AAJ | Climate Change


The Norman Manley International Airport (NMIA) is the primary airport for visiting friends and relatives, business travel travellers and for the movement of air cargo. NMIA is considered a major economic catalyst, contributing approximately 5.6% of Jamaica’s GDP. In 2019, the airport  handled 1.7 Million Passenger movements and over 70 percent (17 million kgs) of the Island’s airfreight. Overall, the NMIA is both nationally important as it comprises over 70 companies and government agencies, with over 3,500 persons directly employed at the airport.

General bathymetry in the area immediately offshore south of the Palisadoes.

The Norman Manley International Airport is located on the widest section of the Palisadoes, approximately halfway from the eastern end at Harbour View, going westwards towards Port Royal.  The thin, eastern section of the Palisadoes has been breached by hurricane forces several times in the historical past, and researchers have identified the presence of the Yallahs Basin, a dramatic geomorphological feature of the south-eastern area of the island shelf, as one very significant factor that causes the eastern section of the Palisadoes to be especially vulnerable to hurricane damage. This vulnerability is caused by the deep waters of the Yallahs Basin which extends very close to this section of the coastline, allowing the most powerful deep-water waves to travel very close to the shore before breaking. Wave forces are in their most powerful and destructive phase when they break and overtop against an impacted structure therefore the most destructive power is delivered  when Atlantic hurricane waves approach Jamaica from the southeast, and are able to reach close to the eastern end of the Palisadoes. It is then that the western section is protected by the Port Royal Cays, as the waves have to break much farther away from  the shoreline, upon meeting the shelf wall.

Dispositional setting of the Yallahs Fan Delta with respect to the Yallahs Basin. (Burke 1967)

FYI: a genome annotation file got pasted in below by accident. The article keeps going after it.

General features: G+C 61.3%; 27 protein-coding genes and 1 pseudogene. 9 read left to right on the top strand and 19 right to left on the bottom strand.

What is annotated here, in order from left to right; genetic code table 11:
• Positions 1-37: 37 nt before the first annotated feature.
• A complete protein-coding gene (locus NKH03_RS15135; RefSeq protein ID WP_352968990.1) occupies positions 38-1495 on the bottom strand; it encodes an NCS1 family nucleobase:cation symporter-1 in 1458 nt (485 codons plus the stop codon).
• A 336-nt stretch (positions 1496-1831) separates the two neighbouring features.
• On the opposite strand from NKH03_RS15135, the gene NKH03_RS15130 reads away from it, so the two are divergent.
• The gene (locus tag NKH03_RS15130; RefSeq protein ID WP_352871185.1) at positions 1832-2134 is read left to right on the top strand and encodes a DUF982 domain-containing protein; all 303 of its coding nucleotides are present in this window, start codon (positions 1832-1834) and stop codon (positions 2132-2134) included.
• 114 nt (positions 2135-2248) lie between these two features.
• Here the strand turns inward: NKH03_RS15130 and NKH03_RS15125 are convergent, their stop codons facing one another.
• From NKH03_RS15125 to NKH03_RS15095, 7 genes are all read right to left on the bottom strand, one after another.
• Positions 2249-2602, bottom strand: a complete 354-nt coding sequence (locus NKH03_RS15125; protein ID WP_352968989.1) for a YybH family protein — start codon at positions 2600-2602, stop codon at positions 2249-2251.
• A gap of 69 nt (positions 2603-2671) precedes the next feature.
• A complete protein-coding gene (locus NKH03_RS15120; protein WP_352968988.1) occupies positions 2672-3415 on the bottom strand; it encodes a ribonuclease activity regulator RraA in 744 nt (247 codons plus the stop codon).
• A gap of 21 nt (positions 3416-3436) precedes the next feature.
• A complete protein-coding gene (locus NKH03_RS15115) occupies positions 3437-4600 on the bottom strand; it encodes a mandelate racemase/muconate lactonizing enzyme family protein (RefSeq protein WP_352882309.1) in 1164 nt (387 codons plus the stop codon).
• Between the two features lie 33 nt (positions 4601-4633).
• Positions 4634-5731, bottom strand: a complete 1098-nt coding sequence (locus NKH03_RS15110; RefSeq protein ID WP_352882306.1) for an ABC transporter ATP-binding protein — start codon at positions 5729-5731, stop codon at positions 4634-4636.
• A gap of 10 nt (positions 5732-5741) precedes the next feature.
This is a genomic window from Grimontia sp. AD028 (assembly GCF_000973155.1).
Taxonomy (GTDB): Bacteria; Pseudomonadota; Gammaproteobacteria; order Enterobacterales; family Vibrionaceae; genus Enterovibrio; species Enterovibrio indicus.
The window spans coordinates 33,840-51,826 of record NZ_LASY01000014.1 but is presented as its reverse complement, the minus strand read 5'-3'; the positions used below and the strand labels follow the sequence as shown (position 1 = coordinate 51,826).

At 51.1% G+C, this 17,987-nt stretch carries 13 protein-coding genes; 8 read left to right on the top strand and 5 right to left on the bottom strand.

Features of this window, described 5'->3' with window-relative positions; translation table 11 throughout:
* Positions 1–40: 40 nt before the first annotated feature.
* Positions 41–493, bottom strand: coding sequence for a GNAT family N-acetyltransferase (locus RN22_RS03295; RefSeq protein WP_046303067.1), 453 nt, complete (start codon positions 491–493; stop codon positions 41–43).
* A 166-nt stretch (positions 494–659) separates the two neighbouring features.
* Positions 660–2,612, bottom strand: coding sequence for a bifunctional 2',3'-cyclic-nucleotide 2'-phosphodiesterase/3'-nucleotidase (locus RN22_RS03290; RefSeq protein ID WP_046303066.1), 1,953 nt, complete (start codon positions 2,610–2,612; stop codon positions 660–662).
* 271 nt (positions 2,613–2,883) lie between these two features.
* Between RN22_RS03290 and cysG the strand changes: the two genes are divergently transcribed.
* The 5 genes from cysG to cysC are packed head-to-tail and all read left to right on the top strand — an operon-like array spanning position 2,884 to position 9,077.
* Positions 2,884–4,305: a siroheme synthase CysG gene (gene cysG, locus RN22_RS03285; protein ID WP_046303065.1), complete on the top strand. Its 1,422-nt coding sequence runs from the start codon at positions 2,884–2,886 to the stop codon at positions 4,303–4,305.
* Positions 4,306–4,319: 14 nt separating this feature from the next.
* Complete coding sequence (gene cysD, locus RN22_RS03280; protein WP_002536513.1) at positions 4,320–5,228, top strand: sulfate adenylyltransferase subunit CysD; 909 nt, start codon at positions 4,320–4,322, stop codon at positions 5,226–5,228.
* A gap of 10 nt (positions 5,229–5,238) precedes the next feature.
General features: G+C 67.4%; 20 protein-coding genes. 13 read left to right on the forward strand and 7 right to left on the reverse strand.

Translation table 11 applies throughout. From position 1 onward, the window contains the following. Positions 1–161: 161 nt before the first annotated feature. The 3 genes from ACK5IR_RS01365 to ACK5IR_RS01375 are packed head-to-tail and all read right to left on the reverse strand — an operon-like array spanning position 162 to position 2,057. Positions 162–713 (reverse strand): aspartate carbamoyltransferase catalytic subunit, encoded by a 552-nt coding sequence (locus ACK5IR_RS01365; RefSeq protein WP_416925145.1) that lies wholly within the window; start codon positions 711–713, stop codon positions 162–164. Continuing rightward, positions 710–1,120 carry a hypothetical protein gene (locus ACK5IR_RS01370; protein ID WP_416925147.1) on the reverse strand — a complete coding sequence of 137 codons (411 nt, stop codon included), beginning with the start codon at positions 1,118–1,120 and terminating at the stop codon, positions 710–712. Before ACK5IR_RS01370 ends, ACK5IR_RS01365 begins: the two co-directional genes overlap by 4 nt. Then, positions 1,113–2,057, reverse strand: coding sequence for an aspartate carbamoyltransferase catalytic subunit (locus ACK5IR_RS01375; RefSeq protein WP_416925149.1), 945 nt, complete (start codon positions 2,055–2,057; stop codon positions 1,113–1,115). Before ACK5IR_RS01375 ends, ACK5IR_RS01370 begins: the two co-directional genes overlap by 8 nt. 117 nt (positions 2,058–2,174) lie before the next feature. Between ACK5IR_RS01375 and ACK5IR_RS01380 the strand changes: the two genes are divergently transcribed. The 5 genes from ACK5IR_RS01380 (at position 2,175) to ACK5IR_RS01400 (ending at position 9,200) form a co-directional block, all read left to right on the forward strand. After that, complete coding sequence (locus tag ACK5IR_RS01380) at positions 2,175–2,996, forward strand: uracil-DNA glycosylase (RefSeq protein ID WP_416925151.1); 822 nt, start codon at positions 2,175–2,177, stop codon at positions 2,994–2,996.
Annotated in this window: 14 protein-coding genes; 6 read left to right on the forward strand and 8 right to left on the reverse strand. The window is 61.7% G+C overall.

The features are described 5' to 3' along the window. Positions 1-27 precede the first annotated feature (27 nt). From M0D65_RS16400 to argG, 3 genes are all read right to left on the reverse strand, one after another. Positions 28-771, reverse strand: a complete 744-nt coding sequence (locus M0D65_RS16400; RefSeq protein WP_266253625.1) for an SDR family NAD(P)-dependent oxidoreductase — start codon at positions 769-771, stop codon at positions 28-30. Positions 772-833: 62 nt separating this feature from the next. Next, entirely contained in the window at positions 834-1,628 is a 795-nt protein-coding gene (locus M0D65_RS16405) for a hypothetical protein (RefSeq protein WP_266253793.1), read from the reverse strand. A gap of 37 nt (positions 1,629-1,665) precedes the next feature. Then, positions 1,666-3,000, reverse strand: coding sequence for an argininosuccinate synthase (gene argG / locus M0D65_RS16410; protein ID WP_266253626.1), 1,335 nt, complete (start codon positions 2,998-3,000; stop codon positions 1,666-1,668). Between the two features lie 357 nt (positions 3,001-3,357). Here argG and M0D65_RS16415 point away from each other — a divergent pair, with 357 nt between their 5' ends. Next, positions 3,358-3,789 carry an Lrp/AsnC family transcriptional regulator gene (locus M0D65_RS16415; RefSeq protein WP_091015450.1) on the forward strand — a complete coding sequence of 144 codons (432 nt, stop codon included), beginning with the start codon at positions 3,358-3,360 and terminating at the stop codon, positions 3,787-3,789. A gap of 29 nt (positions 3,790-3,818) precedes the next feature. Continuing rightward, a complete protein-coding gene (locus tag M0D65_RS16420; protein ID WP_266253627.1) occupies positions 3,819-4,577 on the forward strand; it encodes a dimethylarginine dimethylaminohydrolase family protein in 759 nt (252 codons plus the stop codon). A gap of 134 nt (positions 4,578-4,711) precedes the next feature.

The Yallahs Basin (Source: Kevin Burke)

The distance from the NMIA shoreline to the edge of the island shelf is approximately 3 kilometres therefore the most destructive impacts of powerful deep-water waves are delivered relatively far away from the shoreline. Port Royal is relatively well protected from the most powerful wave impacts, as it is situated on top of the shelf, shielded by the many Port Royal Cays. Apart from wind damage, the most serious hurricane impact to the western half of the Palisadoes is usually due to storm surge.


The shoreline adjacent to the Norman Manley International Airport is constantly under environmental pressures from natural hazards and climate change related events such as hurricanes, storm surges, and sea level rise. Over the past decades, the direct impact of such hazards has resulted in grave environmental degradation and socioeconomic disturbances at NMIA. Most notably, in 2004, following the passage of Hurricane Ivan, 310 meters of the shoreline was deemed to be in a critical state. Hurricane Ivan, the most powerful hurricane in terms of trajectory and intensity to have impacted the Palisades in modern times, only caused relatively light disruption of the shoreline at the eastern end of NMIA runway. A section of beach berm material was eroded and deposited onto the Norman Manley Highway, blocking vehicular access to Port Royal. However, the blockage was completely cleared the day after passage of the hurricane.  No damage was done to the concrete retaining wall shielding the end of the runway. The storm caused total destruction of the sand dunes and inundation of the main roadway which led to the complete shutdown of the Norman Manley International Airport (NMIA). The passage of Hurricane Dean in 2007 exacerbated the situation, placing approximately 2.65km of the shoreline in a critical state which forced adaptation measures such as the revetment to minimize vulnerability. In 2012, Hurricane Sandy caused minimal damage to the Airport. The category one (1) hurricane generated a surge of less than two (2 feet) and displaced sand on the main roads which resulted in a two (2) day closure of the airport.

Hurricane Ivan Track, September 10, 2004.

Palisadoes after Hurricane Ivan

Photo showing damage to coastline at eastern end of NMIA runway (16 Sept. 2004)